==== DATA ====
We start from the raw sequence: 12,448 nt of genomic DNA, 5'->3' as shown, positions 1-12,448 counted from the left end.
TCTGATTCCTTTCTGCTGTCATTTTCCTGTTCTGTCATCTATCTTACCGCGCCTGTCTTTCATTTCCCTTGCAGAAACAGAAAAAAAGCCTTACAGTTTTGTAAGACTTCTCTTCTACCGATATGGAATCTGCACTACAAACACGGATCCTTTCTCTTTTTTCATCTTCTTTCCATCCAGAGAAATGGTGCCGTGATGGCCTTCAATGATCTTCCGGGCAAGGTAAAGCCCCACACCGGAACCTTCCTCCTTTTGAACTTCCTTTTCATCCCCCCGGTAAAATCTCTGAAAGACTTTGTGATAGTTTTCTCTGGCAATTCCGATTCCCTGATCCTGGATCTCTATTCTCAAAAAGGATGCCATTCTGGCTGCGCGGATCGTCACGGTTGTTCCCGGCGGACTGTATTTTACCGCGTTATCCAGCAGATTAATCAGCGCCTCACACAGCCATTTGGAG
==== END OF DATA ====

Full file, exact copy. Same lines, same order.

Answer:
We start from the raw sequence: 12,448 nt of genomic DNA, 5'->3' as shown, positions 1-12,448 counted from the left end.
TCTGATTCCTTTCTGCTGTCATTTTCCTGTTCTGTCATCTATCTTACCGCGCCTGTCTTTCATTTCCCTTGCAGAAACAGAAAAAAAGCCTTACAGTTTTGTAAGACTTCTCTTCTACCGATATGGAATCTGCACTACAAACACGGATCCTTTCTCTTTTTTCATCTTCTTTCCATCCAGAGAAATGGTGCCGTGATGGCCTTCAATGATCTTCCGGGCAAGGTAAAGCCCCACACCGGAACCTTCCTCCTTTTGAACTTCCTTTTCATCCCCCCGGTAAAATCTCTGAAAGACTTTGTGATAGTTTTCTCTGGCAATTCCGATTCCCTGATCCTGGATCTCTATTCTCAAAAAGGATGCCATTCTGGCTGCGCGGATCGTCACGGTTGTTCCCGGCGGACTGTATTTTACCGCGTTATCCAGCAGATTAATCAGCGCCTCACACAGCCATTTGGAG